Proceedings of the Back Bay Ecological Symposium
Back Bay Ecological Symposium
Studies conducted of Back Bay during 1950-51 and 1959-62 showed the fish populations were dominated by freshwater species. Major species included largemouth bass, channel catfish, yellow perch and carp. The average salinities during the study periods were below 0. 7 ppt. Salt water was pumped into the Bay by the City of Virginia Beach from 1965-1973 increasing the average salinity to 2.8 ppt. When pumping was discontinued in 1973, salinity decreased to pre-pumping levels until August, 1978.
The fish population was surveyed in 1978, 1979 and 1980 when it was again found to be dominated by freshwater species, providing an outstanding sport fishery for largemouth bass, black crappie and bluegill. The City resumed saltwater pumping in August, 1978 and continued to August, 1987 maintaining salinities from 1.7 to 5.3 ppt. Surveys conducted during 1985 and 1986 showed the (freshwater) fishery had shifted to predominantly brackish/marine species, which included bay anchovy, white perch, spot and Atlantic menhaden. The results from rotenone and trawl/seine samples showed the fish population comprised of 74 to 97 percent brackish/marine species. After pumping was discontinued the salinity gradually declined to less than 1.0 ppt by 1989. Fish population surveys during 1989 showed an increase in freshwater fishes, mainly in the tributary creeks and canals, where over 60 percent of the fishes were freshwater.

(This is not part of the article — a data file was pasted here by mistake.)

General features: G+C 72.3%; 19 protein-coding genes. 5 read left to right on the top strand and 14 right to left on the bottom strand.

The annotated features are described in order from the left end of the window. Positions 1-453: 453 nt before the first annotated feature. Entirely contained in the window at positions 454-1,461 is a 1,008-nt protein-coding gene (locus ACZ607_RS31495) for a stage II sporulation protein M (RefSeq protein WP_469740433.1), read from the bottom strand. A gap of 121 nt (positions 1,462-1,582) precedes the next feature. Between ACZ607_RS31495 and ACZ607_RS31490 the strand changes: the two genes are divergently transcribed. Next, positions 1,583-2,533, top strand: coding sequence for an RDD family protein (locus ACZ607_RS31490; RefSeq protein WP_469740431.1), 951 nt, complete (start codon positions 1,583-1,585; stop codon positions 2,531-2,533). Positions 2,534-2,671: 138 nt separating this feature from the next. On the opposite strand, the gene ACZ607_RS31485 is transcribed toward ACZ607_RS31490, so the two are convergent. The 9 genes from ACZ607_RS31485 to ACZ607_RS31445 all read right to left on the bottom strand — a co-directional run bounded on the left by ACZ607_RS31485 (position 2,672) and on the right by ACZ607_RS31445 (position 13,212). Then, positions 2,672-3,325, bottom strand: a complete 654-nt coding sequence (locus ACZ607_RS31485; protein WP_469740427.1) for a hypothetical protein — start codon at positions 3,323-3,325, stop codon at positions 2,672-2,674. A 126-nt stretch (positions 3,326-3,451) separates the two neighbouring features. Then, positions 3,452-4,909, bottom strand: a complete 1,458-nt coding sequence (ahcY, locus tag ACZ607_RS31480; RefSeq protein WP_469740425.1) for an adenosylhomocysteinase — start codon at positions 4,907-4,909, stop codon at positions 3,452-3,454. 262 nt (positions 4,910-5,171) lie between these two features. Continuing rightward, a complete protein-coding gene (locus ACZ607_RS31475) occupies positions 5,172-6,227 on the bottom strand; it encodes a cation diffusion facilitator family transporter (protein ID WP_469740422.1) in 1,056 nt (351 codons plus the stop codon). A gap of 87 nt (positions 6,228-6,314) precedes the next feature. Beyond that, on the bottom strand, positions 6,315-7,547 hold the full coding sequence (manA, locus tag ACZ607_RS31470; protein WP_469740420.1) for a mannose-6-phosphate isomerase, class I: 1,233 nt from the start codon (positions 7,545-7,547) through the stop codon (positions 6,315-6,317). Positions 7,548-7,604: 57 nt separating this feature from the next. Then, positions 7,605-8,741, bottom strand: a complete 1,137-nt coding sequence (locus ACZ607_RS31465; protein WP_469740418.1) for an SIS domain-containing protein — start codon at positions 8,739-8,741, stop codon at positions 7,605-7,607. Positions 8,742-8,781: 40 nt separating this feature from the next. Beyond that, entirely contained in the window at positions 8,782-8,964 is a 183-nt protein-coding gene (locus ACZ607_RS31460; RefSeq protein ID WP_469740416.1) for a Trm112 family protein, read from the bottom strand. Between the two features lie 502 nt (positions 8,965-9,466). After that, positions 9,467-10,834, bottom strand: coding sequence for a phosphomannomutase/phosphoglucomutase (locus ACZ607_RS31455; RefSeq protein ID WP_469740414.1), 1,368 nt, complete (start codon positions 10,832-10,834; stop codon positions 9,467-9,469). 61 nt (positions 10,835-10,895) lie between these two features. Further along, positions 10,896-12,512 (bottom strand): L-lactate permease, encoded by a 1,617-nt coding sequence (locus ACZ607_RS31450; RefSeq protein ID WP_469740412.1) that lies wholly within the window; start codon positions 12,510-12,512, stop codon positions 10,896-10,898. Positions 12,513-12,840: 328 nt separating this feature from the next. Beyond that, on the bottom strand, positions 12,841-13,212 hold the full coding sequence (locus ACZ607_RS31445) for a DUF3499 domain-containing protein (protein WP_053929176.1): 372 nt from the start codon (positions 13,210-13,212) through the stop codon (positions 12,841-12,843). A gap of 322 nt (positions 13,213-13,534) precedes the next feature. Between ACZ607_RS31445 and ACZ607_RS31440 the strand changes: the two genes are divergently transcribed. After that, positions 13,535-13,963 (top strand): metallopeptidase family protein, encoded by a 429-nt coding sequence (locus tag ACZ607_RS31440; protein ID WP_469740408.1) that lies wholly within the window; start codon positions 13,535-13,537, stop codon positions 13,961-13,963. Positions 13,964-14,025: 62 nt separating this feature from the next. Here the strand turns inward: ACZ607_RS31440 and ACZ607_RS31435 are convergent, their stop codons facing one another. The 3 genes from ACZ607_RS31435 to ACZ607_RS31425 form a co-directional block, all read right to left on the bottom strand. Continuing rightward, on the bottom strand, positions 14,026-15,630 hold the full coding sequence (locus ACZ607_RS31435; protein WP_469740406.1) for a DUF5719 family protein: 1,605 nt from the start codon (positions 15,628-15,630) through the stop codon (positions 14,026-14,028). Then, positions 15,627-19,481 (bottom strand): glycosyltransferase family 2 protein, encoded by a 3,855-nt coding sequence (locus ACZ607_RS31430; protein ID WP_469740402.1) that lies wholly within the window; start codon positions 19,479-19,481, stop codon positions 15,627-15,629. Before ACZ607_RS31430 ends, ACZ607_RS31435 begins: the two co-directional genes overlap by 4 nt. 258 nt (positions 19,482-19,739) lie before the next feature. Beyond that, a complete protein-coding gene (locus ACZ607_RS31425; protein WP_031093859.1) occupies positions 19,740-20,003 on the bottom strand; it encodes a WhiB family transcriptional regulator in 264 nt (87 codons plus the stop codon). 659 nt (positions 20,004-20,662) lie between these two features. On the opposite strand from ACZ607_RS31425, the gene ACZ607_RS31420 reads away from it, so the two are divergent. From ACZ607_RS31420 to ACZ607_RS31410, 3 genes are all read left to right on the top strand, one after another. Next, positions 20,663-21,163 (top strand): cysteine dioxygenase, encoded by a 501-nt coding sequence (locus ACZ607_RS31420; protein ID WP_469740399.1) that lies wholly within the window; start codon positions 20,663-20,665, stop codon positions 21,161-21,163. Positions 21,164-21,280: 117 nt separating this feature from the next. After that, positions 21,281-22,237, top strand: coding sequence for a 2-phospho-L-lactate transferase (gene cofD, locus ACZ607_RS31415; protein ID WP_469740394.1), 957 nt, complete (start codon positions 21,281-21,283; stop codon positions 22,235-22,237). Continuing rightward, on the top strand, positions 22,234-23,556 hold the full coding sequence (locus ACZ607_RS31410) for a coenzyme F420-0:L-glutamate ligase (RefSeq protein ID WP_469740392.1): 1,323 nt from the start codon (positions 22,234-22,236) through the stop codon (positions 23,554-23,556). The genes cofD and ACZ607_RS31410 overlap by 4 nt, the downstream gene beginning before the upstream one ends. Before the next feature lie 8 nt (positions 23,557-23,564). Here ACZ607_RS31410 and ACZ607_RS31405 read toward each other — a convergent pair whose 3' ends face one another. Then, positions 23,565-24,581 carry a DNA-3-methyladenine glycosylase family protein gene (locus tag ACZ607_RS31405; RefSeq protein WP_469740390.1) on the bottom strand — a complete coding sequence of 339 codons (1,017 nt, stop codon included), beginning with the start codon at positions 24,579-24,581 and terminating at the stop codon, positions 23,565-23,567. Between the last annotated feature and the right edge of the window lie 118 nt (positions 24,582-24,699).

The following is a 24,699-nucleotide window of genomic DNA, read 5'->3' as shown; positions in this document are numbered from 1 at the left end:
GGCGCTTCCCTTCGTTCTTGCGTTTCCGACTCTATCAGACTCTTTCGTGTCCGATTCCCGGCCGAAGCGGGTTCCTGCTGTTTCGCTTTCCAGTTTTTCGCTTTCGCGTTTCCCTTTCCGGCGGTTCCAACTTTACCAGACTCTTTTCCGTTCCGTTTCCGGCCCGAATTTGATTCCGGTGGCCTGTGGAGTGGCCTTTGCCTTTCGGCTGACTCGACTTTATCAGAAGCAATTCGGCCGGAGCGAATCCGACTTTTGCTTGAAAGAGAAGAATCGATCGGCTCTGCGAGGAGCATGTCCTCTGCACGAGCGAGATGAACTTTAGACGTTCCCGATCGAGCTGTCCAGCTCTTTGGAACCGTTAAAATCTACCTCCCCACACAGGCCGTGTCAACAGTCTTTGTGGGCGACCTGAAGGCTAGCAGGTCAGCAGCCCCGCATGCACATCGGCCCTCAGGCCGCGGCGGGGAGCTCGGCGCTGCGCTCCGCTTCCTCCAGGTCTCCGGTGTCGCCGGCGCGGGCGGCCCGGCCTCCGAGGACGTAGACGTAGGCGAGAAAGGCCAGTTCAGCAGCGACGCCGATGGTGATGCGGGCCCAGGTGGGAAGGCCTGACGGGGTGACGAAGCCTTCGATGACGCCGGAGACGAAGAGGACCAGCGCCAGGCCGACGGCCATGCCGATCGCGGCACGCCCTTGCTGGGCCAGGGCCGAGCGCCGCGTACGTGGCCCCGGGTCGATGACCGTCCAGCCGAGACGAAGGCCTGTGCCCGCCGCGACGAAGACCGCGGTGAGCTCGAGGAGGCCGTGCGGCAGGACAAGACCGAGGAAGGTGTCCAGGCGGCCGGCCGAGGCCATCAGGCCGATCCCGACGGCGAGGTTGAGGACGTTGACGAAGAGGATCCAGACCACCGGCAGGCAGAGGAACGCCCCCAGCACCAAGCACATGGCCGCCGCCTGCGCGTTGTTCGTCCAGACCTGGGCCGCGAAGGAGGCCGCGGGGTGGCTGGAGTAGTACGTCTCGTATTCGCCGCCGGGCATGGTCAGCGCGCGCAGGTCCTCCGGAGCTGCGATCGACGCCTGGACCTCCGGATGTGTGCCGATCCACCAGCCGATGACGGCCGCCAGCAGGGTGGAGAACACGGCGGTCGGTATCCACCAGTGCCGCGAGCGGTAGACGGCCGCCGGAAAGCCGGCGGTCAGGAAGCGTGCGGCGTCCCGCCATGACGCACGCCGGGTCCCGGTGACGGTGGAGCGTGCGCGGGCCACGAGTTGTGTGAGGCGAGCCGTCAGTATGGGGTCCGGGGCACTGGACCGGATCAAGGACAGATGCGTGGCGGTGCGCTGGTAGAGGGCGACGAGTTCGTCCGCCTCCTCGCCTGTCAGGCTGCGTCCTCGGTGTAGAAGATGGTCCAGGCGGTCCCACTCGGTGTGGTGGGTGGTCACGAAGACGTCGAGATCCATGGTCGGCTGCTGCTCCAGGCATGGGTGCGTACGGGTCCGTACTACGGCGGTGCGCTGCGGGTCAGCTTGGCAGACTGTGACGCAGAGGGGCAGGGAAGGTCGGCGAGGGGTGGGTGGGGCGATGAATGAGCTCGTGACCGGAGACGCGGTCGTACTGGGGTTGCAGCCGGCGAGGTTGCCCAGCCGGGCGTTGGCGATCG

Southwick, Ronald and Norman, Mitchell D., "Impact of Salinity Changes on Fish Populations in Back Bay, Virginia, 1950-1989" (1991). II. Fauna. 6.